Jun. 26 Markets Report: Gas, Grains, and Hikes

Jun. 26 Markets Report: Gas, Grains, and Hikes

Commodity shortages mount as the Russia-Ukraine war drags on and economic recession rears its ugly head.

Jun. 26 Markets Report: Gas, Grains, and Hikes
Guy Ovadia

Published Jul 26, 2022Updated Jul 26, 2022

In This Article

Past Year

Macro

What's up, Fed?

  • Federal Reserve leaders are expected to implement another 75 basis-point interest rate hike in next Wednesday's meeting. If implemented, this would be the Fed's fourth rate increase in five months.
  • U.S. Department of Commerce will disclose last quarter's economic output in the GDP reports set to release on Thursday. If the economic output shrank in Q2 as it did in Q1, then that's a strong indicator of a recession.
  • According to data released by the U.S. Department of Labor, unemployment claims hit their highest weekly levels since November. This runs counter to Treasury Secretary Janet Yellen's statement about how “we’ve got a very strong labor market.”

US Economics

  • Interest Rates: 1.75%
  • Unemployment Rate: 3.6%
  • GDP YoY: -1.6%
  • CPI YoY: 9.1%

Russia's war on grain 

  • The UN and Turkey brokered a deal between Russia and Ukraine to enable grain exports from Ukraine's black sea ports, but Russia launched missiles at Odesa a day later. Ukraine's President Zelenskyy denounced the attack and stated that it proved that Moscow couldn't be trusted to honor deals. 
  • Russia's foreign minister is campaigning across Africa to strengthen nations' ties with Moscow and fight Western sanctions.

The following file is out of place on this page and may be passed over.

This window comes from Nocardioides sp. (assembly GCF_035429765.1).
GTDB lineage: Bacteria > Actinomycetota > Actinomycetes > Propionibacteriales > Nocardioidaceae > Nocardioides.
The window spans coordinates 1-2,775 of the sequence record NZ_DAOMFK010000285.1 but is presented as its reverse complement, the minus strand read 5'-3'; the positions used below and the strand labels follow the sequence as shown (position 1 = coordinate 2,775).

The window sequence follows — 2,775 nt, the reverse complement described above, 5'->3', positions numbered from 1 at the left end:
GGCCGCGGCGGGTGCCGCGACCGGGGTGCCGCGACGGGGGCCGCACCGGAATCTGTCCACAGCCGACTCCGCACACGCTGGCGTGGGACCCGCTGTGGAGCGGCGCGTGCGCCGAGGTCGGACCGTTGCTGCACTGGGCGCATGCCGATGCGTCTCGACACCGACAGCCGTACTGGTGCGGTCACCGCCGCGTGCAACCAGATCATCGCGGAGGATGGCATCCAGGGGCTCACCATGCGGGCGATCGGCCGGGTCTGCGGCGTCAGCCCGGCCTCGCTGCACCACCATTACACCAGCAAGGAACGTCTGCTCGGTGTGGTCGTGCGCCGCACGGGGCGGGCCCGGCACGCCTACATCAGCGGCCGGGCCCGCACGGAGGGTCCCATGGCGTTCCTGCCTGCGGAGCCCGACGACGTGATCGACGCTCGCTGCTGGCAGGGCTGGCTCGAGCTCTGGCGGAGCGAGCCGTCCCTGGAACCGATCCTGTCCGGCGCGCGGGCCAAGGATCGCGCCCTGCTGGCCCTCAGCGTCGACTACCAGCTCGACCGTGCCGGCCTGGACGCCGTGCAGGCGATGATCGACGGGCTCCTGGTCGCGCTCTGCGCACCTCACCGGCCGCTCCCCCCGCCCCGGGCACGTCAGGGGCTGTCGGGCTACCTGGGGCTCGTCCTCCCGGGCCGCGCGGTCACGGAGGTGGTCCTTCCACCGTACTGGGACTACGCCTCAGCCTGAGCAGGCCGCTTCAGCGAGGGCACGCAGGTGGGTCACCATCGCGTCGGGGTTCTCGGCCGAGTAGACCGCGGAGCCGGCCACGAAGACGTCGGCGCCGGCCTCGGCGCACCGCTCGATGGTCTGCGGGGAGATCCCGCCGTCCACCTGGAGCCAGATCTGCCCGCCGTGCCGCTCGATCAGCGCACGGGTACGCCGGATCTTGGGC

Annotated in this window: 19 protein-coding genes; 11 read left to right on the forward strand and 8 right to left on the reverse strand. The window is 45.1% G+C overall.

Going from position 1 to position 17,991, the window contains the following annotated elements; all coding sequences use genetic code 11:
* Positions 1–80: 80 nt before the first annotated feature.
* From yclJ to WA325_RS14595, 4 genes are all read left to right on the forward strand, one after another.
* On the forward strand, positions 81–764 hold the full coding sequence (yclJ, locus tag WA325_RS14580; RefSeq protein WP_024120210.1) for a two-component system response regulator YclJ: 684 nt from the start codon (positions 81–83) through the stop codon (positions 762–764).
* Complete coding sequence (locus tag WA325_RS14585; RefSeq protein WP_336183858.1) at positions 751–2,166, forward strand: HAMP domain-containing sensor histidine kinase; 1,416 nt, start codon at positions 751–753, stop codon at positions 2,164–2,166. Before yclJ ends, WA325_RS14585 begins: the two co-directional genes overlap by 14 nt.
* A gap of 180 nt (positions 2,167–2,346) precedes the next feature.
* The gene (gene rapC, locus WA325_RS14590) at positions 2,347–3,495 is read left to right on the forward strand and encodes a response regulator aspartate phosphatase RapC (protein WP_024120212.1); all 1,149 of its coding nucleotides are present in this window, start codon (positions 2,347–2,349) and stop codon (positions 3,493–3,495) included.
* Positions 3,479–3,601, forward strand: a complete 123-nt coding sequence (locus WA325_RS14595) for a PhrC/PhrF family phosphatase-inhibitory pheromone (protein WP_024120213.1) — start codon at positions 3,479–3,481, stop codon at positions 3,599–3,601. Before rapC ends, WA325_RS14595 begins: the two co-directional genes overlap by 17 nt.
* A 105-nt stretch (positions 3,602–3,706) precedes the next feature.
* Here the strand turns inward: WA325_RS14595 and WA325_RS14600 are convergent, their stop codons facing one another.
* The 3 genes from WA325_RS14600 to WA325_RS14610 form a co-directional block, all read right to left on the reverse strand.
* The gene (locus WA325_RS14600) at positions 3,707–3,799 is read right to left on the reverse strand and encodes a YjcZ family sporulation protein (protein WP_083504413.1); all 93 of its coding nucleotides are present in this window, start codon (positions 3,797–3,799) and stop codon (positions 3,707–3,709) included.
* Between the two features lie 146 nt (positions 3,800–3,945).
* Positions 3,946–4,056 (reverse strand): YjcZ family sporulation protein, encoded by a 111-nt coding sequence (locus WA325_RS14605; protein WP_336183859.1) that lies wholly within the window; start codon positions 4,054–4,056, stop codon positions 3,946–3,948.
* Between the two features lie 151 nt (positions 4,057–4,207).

• Russia's gas company Gazprom further curtails Europe's gas supply, presumably punishing the West for imposing sanctions.
  • The BRICS—an association of Brazil, Russia, India, China, and South Africa—discuss the creation of a new global reserve currency to compete against the U.S. dollar and undermine the IMF. Russian exports of sanctioned crude oil to China and India at a discount allures Turkey, Saudi Arabia, and Egypt to join the group of emerging economies.

Stocks & Bonds

  • Amazon pens deal to acquire One Medical for $18 per share—totaling $3.9 billion. This signals the e-commerce giant's aggressive expansion into the healthcare industry despite a Q1 net loss of over $90 million. The company's past acquisitions include Whole Foods for $13.7 billion and MGM Studios for $8.5 billion.
  • Rates on 2-year treasury bonds continue to outpace 10-year bond yields, which is a strong recession indicator. Some central bank researchers argue that the Fed's quantitative tightening and reduction of its beefed-up balance sheet could have the same effect as raising interest rates, thus amplifying the looming recession.

Bond Yields

  • US3M: 2.501%
  • US2Y: 3.016%
  • US10Y: 2.810%
  • US30Y: 3.036%

Stock Market Performance

  • Dow: 3.05%
  • S&P: 3.56%
  • Nasdaq: 3.94%

Sector Performance

  • Telecom: -0.07%
  • Utilities: 0.96%
  • Consumer Discretionary: 6.56%
  • Industrials: 4.74%

Real Estate